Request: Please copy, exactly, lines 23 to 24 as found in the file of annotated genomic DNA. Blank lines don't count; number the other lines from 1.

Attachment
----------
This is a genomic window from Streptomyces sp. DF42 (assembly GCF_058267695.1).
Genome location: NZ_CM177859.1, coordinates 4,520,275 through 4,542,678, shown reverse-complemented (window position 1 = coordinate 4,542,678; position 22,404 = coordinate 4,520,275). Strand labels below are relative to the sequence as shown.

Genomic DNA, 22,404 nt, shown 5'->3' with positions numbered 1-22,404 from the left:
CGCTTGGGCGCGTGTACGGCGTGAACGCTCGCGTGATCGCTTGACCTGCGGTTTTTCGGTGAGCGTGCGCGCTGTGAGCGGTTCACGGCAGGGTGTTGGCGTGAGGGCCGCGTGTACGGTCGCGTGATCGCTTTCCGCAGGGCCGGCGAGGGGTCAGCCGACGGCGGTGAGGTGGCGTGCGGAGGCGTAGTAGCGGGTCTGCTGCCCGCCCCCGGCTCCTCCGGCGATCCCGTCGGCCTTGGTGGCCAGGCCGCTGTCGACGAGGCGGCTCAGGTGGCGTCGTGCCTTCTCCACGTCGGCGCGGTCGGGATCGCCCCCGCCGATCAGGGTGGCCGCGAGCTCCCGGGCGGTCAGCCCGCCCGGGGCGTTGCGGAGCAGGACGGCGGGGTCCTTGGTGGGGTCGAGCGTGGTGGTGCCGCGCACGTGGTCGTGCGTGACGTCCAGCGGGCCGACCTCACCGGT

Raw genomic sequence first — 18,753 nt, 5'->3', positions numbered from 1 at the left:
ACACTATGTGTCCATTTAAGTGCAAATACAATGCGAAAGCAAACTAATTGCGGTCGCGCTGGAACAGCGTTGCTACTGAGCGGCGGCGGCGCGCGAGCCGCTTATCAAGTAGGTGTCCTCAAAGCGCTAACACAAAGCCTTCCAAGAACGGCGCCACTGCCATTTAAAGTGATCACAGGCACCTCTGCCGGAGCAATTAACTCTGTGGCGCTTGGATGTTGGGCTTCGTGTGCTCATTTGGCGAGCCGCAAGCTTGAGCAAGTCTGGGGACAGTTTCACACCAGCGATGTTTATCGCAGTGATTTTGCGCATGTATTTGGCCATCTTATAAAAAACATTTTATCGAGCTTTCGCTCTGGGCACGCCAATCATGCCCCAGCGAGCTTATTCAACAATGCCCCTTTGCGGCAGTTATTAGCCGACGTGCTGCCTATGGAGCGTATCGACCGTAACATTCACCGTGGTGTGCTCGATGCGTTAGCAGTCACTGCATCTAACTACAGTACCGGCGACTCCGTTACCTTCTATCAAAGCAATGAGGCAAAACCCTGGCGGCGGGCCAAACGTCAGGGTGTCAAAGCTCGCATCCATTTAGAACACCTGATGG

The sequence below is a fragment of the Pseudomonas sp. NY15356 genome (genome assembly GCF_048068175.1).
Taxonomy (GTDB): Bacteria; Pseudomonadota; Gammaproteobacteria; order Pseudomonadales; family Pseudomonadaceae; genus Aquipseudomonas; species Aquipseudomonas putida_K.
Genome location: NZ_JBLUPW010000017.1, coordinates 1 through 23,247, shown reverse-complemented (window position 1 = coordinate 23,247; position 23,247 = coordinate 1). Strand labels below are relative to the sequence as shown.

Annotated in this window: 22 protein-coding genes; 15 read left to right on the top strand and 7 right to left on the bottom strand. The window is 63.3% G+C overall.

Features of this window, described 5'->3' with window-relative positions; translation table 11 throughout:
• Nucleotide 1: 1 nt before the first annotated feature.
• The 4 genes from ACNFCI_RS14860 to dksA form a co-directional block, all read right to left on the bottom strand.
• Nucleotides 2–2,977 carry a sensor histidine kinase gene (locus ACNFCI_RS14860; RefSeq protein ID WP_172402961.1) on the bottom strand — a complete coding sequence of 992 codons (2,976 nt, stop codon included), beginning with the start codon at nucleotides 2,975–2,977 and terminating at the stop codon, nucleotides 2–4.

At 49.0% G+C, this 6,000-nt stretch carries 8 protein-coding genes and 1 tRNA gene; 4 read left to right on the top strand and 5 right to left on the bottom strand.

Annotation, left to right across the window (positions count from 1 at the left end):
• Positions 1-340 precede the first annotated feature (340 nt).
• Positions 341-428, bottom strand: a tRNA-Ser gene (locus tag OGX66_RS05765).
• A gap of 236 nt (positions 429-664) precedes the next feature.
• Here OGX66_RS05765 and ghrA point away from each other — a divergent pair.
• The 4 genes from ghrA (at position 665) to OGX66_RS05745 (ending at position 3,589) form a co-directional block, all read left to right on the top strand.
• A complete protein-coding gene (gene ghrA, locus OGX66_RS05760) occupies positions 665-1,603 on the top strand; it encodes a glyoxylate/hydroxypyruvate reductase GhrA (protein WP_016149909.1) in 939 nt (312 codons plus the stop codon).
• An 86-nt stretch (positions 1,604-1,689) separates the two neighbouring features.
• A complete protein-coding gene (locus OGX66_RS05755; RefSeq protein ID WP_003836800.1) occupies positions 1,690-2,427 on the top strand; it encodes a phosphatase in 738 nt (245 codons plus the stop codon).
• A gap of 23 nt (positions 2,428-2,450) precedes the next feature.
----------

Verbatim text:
• An 86-nt stretch (positions 1,604-1,689) separates the two neighbouring features.
• A complete protein-coding gene (locus OGX66_RS05755; RefSeq protein ID WP_003836800.1) occupies positions 1,690-2,427 on the top strand; it encodes a phosphatase in 738 nt (245 codons plus the stop codon).